Fig 3: Same representation as Fig. 1 but for a more realistic setup with supernovae exploding primarily in low-density regions. The explosions couple to the gas efficiently enough to induce large density contrasts, pushing gas out of the disk mid-plane (middle panels) and at the same time compressing gas into dense molecular clouds (right panel).

Assuming a typical supernova rate (up to a few dozen explosions in one million years) the team has investigated several possible scenarios for the location of supernova explosions. In Fig. 1 we show the simulated gas structure of the ISM in a galaxy after 50 million years of evolution, assuming that all supernovae explode in the densest regions of the gas where their progenitor stars were born. Explosions in dense regions inhibit the formation of further cold molecular clouds. The supernova shells loose their energy quickly and cannot efficiently accelerate gas or generate a hot, ionized medium. The result is an interstellar medium mainly made of warm neutral gas with small density contrasts and very few or no molecular clouds. In this configuration – which is not in agreement with observations of the ISM – no outflows are launched.

The situation changes dramatically if supernovae are allowed to explode in low-density environments. In this case the explosions generate a more realistic multi-phase medium, as shown in Fig. 2. Low-density regions are filled with hot ionized gas. Compared to observations this model is much more realistic. Fig. 3 shows the ISM structure for these models with supernova explosions in low-density regions. The ISM is more structured, filled with hot gas and much more extended out of the plane (in the vertical direction). At the same time the ISM develops dense molecular clouds, while the hot gas in the low density regions is expanding and drags diffuse neutral gas with it, forcing the gas to leave the galactic disk in a clumpy outflow. Fig. 4 shows more details on the outflows for such a model. The hot ionized gas is expanding from the disk mid-plane and reaches high velocities of several hundred kilometers per second. It escapes through low-density chimneys from the disk.

Fig 4: Outflow details showing the density (left) the degree of ionization (right) with blue indicating neutral gas and red indicating ionized gas. The density plot (right) also shows gas velocities (arrows). As in Fig. 1 and 3, the disk mid-plane is at the position z =0. The hot ionized gas expands quickly and escapes through low-density chimneys with velocities of several hundred km/s. The escaping gas drags low-density neutral gas with it.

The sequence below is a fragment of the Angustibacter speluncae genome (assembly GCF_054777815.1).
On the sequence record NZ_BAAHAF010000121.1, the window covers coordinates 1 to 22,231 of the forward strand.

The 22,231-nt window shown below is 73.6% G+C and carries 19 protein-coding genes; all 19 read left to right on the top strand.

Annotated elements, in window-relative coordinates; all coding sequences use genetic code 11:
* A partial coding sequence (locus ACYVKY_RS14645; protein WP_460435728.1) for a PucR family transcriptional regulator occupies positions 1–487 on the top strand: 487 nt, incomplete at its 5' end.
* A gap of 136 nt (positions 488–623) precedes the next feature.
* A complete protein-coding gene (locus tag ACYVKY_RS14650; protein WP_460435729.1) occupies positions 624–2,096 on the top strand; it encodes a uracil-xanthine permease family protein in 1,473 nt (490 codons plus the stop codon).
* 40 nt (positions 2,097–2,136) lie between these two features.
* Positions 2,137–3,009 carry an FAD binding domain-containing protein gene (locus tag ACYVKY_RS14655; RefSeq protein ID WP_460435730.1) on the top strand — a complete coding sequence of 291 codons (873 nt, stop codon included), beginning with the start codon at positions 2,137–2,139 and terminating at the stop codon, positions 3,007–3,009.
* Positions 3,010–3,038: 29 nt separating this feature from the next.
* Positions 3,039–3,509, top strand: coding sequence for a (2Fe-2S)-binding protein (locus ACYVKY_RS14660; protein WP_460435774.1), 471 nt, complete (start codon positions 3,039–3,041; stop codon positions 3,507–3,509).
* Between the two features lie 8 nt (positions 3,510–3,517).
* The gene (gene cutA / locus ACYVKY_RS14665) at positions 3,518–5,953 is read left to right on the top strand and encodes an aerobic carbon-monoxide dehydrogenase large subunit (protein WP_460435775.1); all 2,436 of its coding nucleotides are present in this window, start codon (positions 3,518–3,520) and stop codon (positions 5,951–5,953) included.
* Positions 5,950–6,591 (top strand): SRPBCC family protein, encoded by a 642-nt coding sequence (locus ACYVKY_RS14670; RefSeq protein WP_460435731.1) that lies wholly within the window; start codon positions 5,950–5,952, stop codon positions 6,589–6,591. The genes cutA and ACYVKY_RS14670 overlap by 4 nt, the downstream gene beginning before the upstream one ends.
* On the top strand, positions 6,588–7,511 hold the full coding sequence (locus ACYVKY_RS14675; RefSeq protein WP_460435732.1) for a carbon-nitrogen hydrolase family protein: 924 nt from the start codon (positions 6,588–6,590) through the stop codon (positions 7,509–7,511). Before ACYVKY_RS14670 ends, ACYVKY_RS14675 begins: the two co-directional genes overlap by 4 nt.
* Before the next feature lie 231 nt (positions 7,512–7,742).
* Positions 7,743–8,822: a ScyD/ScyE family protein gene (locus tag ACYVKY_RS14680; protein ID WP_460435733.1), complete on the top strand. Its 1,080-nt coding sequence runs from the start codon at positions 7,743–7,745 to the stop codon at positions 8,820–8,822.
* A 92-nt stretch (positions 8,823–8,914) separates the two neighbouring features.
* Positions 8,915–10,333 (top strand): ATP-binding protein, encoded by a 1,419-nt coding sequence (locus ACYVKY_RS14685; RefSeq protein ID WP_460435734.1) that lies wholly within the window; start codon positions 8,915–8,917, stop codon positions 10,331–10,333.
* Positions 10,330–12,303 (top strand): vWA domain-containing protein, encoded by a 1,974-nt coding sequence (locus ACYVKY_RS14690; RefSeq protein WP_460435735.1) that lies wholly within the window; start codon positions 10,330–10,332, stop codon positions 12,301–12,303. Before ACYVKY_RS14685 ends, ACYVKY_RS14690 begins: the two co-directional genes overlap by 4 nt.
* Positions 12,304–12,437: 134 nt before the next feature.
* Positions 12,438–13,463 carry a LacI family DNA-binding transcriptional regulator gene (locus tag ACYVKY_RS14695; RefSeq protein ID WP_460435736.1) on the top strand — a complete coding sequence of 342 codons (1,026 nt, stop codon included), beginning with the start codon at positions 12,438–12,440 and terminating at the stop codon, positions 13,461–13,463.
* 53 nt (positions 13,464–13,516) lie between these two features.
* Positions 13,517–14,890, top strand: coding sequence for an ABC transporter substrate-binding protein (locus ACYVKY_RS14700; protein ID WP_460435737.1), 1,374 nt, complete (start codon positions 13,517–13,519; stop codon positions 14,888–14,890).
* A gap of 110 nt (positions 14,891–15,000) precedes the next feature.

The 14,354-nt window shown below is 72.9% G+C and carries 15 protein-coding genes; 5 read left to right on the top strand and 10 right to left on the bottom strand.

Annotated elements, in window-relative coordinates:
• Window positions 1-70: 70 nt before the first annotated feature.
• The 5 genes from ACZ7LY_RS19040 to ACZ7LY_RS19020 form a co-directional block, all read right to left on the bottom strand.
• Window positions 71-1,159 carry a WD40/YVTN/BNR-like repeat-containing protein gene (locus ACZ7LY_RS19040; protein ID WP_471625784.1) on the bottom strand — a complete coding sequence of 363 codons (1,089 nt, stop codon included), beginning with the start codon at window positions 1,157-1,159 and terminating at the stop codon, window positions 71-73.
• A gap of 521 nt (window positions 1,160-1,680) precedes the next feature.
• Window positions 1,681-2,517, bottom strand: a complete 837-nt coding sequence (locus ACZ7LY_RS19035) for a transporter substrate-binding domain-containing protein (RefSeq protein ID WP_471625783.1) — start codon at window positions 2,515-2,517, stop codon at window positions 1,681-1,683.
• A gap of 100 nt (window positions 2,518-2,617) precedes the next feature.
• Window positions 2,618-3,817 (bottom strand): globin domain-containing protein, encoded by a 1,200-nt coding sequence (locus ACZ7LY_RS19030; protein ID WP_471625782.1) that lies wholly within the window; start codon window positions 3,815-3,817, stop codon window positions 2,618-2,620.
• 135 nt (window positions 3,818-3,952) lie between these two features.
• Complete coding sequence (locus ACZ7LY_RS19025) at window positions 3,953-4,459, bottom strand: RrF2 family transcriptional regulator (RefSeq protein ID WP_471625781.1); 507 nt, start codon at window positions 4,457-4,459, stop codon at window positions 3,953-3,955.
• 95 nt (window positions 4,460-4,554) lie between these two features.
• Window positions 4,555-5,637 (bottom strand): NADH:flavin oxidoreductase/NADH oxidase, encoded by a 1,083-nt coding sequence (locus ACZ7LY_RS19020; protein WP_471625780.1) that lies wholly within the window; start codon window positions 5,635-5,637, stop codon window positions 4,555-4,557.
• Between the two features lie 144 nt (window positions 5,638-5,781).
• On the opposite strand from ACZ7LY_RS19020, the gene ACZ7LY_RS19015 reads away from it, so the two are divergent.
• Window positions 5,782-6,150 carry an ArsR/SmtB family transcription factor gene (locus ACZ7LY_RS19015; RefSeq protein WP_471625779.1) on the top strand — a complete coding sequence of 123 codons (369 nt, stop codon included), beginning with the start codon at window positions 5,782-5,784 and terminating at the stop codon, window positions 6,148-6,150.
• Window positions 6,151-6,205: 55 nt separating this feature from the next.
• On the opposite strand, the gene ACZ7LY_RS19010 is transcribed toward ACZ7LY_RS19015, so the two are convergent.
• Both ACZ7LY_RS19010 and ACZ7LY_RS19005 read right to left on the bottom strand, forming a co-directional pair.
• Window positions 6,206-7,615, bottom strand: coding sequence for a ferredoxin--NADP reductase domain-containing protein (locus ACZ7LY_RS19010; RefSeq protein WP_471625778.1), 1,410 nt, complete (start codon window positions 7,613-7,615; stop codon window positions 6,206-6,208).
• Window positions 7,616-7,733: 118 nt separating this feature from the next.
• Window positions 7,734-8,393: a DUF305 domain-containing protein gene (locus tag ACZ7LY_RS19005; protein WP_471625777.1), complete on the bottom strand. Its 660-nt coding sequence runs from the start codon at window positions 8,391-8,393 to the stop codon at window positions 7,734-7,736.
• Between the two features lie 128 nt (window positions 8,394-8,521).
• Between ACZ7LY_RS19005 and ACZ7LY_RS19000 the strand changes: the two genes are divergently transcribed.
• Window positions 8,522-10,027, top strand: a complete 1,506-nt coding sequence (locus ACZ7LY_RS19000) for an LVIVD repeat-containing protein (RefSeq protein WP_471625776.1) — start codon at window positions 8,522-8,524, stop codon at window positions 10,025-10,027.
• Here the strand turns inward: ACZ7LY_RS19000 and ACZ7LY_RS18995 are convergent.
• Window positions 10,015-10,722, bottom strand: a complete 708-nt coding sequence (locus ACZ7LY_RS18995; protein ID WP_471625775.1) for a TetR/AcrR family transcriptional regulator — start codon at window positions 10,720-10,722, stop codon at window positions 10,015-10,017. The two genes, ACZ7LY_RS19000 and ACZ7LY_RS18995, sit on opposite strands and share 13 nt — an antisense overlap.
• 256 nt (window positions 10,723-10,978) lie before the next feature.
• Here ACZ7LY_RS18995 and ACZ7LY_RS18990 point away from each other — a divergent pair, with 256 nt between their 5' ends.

To understand how supernova explosions impact the evolution of galaxies, it is crucial to investigate the structural details of the interstellar medium including the chemical composition, the distribution of gas, the positions of supernovae and the efficiency with which gas can escape a galaxy via outflows. The simulations of the SILCC collaboration are therefore an important step forward in understanding the regulation of potential star formation and the gas cycle in star-forming galaxies.

 

Philipp Girichidis and Thorsten Naab for the SILCC collaboration

 

Acknowledgement:

The SILCC project (Simulating the Life Cycle of molecular Clouds) is a supercomputing initiative of a group of European scientists to investigate the formation of molecular clouds, star formation and the impact of massive stars on parental cloud dispersal and the driving of galactic outflows. The team consists of Stefanie Walch, Dominik Derigs, Annika Franeck & Daniel Seifried (University of Cologne), Andrea Gatto, Philipp Girichidis, Thorsten Naab, Anabele Pardi & Thomas Peters (Max-Planck-Institute for Astrophysics), Simon Glover & Ralf Klessen (University of Heidelberg), Christian Baczynski (University of St Andrews), Richard Wunsch (Astronomical Institute of the Czech Academy of Sciences), Paul Clark (Cardiff University). Computations are performed at the Leibnitz Supercomputing Centre and the Max Planck Computing and Data Facility.

 

 

This work is supported by:

 

 

DFG Priority Program 1573: ISM-SPP

 

Max Planck Computing and Data Facility

 

 

 

Gauss Centre for Supercomputing

Leibniz Supercomputing Centre